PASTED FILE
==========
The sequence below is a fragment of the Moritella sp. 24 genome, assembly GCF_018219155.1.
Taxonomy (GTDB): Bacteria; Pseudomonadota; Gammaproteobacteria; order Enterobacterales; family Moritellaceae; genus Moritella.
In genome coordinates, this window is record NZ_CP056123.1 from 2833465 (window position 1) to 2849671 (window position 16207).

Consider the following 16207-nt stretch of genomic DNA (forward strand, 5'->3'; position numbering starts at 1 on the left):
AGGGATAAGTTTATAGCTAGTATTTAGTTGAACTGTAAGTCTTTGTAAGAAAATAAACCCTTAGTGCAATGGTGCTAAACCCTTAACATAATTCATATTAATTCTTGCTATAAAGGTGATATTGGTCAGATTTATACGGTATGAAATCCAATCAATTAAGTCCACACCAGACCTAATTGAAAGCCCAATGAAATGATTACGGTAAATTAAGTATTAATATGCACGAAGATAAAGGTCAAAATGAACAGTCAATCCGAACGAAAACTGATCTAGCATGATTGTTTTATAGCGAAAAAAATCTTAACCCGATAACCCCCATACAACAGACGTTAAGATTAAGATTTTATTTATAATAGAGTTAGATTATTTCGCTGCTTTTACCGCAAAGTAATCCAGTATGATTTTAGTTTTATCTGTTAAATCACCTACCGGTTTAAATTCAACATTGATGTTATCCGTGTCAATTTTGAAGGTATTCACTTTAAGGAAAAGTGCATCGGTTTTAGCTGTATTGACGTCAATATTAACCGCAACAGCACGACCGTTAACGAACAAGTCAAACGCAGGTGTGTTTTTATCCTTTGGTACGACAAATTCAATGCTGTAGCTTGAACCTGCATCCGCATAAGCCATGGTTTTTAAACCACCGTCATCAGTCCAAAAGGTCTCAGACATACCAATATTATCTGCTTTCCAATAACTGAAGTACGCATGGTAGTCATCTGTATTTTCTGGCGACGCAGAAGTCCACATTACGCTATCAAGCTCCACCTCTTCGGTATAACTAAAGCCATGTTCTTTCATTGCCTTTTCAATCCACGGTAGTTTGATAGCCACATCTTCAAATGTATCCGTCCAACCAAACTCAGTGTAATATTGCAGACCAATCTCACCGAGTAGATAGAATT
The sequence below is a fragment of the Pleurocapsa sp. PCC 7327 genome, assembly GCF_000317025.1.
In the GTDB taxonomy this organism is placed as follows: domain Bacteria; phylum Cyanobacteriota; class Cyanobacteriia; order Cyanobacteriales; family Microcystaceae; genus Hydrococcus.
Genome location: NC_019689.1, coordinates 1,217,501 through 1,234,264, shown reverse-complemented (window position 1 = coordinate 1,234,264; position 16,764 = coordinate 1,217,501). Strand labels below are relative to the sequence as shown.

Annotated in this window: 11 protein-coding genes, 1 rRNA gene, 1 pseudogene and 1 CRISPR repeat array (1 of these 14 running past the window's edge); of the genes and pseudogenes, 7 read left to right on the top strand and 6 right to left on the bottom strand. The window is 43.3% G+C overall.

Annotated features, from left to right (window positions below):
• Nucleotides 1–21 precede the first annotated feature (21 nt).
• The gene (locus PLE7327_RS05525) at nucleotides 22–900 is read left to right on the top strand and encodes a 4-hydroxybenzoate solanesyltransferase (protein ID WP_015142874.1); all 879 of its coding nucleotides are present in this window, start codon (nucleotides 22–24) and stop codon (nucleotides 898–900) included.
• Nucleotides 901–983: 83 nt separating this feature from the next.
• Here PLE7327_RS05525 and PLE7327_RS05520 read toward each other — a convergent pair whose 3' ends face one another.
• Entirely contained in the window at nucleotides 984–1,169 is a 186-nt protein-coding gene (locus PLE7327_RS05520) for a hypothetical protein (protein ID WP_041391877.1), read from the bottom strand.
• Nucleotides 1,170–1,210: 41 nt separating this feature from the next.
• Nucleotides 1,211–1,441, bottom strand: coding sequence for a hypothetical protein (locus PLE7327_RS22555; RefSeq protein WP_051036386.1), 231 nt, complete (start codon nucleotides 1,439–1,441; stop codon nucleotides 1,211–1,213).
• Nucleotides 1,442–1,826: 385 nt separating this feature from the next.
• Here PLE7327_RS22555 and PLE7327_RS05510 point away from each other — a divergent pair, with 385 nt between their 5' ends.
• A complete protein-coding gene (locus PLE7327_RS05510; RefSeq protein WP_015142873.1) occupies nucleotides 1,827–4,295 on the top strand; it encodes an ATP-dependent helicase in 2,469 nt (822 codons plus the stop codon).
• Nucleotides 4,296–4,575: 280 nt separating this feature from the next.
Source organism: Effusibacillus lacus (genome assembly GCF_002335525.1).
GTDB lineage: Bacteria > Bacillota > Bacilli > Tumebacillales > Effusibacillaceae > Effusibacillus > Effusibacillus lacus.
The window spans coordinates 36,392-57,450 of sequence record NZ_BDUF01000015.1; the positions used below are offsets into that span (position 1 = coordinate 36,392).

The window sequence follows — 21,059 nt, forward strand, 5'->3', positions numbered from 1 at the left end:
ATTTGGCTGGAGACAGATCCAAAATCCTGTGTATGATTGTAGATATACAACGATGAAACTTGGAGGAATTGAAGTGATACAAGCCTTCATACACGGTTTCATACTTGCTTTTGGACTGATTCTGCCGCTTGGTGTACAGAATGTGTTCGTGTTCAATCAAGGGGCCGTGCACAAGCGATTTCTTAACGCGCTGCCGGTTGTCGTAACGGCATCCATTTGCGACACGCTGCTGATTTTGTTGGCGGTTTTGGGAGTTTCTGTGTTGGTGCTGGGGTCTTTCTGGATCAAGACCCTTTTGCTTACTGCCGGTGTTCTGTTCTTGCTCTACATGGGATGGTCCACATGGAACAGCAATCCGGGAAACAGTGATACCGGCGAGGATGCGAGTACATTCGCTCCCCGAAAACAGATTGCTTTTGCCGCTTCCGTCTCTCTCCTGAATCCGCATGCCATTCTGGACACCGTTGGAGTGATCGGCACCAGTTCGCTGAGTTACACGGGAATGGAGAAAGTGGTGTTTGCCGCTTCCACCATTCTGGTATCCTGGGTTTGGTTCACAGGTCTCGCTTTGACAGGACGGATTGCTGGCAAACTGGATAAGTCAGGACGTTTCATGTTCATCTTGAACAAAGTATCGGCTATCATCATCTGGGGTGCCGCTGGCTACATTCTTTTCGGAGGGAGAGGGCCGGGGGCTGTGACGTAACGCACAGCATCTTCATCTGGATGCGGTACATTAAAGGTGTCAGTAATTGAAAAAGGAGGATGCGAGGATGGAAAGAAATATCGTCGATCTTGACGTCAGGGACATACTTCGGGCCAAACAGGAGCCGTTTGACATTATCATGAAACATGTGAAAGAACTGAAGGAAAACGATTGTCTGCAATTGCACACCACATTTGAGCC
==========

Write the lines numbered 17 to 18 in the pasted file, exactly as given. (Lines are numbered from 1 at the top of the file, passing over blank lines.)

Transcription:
• Nucleotides 1,211–1,441, bottom strand: coding sequence for a hypothetical protein (locus PLE7327_RS22555; RefSeq protein WP_051036386.1), 231 nt, complete (start codon nucleotides 1,439–1,441; stop codon nucleotides 1,211–1,213).
• Nucleotides 1,442–1,826: 385 nt separating this feature from the next.